Tuesday, 12 July 2011

Alderson - the Baseboards! or I am not a carpenter

OK folks - it's confession time. I am not a carpenter. I'll go further than that, I love wood but it HATES me! So I have to devise ways of constructing baseboards that I stand a chance of succeeding with in some way or another. So Giles original design for baseboards seems to be based on a sheet of half inch 5 ply 48 inches by 24 inches. That sheet of plywood is split up as underneath:-



Now the 9" x 5" bits form the ends. You'll see that you get 4 ends per baseboard plus a bit! Very confusing but I only used one thickness at each end so I had two ends left over per baseboard plus a spacer that was about 3.75" tall. It's 3.75" because each cut has a thickness. The baseboard top is 39" x 9" and the two sides are 39" x 5.5". The reason that the boards are so tall is that I am using Tortoise point motors and they are about 4" tall so to protect them during transport and moving about I've made the insides 5" tall. I'm also going to mount a set of controls for each baseboard in the front side so I'll need some height for that too. The baseboards come out like this:-



Well, I wish they did because originally I had the sides 7.5" tall and I had to rip them down by 2" using a circular saw. Now even using masking tape to protect the plywood it still shattered along the cut edge. I did mention I wasn't a carpenter! So I built two boards 39" long and then I thought that I needed a crossover so I added a board 12" long for it to sit on. I could have fitted the crossover in one form or another onto the two baseboards but it all got far too busy. Having made the 12" board then I made an end board. This is to act as a switching extension of 9" long which means that I can probably get a switcher and two 40' boxcars or similar on it. I'll use it when no scenic module is connected to the "country" end of the boards. Just a bit of flexibility, that's all. So a picture is worth a thousand words so:-



Here we are in the garage with the baseboard perched on a very old Workmate and this shows what will be the Roundhouse end of Alderson. The boards are held together with coach bolts and wing nuts using repair washers each side so the wood does not get damaged. Alignment is taken care of by using a pair of Pattern Makers Dowels at each joint. They are not cheap at £7/$10 a pair but I have a few left over from years ago and it's a shame not to use them. They look like this:-



Now they are exactly 1" diameter and basically I start by clamping the two boards together and ensuring correct alignment by feel. Then I drill a pilot hole, 1/4" diameter where I want the dowels. I separate the boards and then bore a 1" diameter hole the depth of the flange of the dowel and then I drill through for clearance of the "male" part of the dowel in the female board. About 3/8" normally does it. I clamp the boards back together and drill for a couple of coach bolts to draw the boards together. Some folks only use coach bolts but I find the dowels give me an exactness I need especially using Atlas code 55!.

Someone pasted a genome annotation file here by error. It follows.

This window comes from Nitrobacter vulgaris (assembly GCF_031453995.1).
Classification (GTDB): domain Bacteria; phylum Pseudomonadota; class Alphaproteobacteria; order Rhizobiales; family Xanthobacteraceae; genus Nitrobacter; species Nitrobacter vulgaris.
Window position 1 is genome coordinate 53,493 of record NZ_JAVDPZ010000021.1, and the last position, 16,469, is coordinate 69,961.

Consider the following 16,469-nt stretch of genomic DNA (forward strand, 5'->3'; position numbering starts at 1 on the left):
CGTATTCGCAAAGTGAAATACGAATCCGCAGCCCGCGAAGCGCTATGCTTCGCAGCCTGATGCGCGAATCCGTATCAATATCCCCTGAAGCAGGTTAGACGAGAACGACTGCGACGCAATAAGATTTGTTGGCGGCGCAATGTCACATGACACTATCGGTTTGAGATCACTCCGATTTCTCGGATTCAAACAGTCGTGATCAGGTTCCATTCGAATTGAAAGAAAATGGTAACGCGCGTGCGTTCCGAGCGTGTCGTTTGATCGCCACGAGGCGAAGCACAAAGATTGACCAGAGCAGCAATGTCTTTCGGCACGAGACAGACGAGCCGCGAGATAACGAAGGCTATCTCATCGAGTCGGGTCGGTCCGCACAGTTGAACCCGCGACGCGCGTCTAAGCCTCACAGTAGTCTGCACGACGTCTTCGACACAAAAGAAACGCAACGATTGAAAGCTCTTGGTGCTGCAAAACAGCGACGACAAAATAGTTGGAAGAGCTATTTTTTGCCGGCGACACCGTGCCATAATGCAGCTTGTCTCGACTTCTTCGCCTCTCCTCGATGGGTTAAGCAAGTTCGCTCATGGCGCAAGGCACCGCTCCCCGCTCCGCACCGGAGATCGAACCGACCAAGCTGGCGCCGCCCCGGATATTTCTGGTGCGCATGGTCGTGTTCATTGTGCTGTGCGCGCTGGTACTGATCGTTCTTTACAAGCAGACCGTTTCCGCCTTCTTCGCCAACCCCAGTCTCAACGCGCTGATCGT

This is the view looking the other way along the baseboards towards the depot and "country" end of Alderson.



Now this is the board that I "slipped in" when I checked through the working of Alderson and found it was severely deficient when it was worked by one company. I'm amazed that the Atlas #5 points have such a "tail" on them and I wonder if a crossover in #7's would have been the same length? Anyway I'll get another industry or two into the station area by means of this board.



Now this is the "portable country end" which will give me some switching space when I don't have a scenic module attached. It's nothing grand and is put together from those spare 9" baseboard end sections and the offcuts. I just hope it works!

A few snaps of the undersides now:-








All I have used for assembly is white PVA glue and a handful of nails. It seems to work for me!

Now all you folks with 800 square feet basements will be laughing your socks off at this and if I had an 800 square foot, no a 64 square foot area I could call my own so would I! As it is this has to be portable because we have the house for sale and who knows what size room - if any - I'll end up with?

And finally my apologies that this blog is so stilted but it is being done in "real time" so as I'm doing it I'm writing about it so I've just described some of what has been going on since last time.

Happy Modelling Folks,

Mike

3 comments:

  1. Looks a lot like what I did on my loft layout, though I used thinner plywood and a foam top; see it at http://loftlayout.blogspot.com

    No reason one way is any better than the other, but I have been converted to the advantages of the foam, and it is a lot easier to get it to do what you want. And lighter.

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  2. In general portable layouts need to be more sturdy than fixed ones. However it is my intention to surface off using 10mm foamboard so watch this space as they say.

    Why is it so difficult to leave a comment apart from as "Anonymous". I've been round 3 times as a Google Account. I've not come across anything as user agressive for years. Get it sorted.

    Happy Modelling,

    Mike Beard

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  3. Mike:
    The carpentry work looks good. I've used those attern maker's dowels years ago (bought them from the 7mmNGA) and yes, they are expensive but very effective.
    The factory building is coming up very wll. It will be an impressive presence in the layout.

    Daniel

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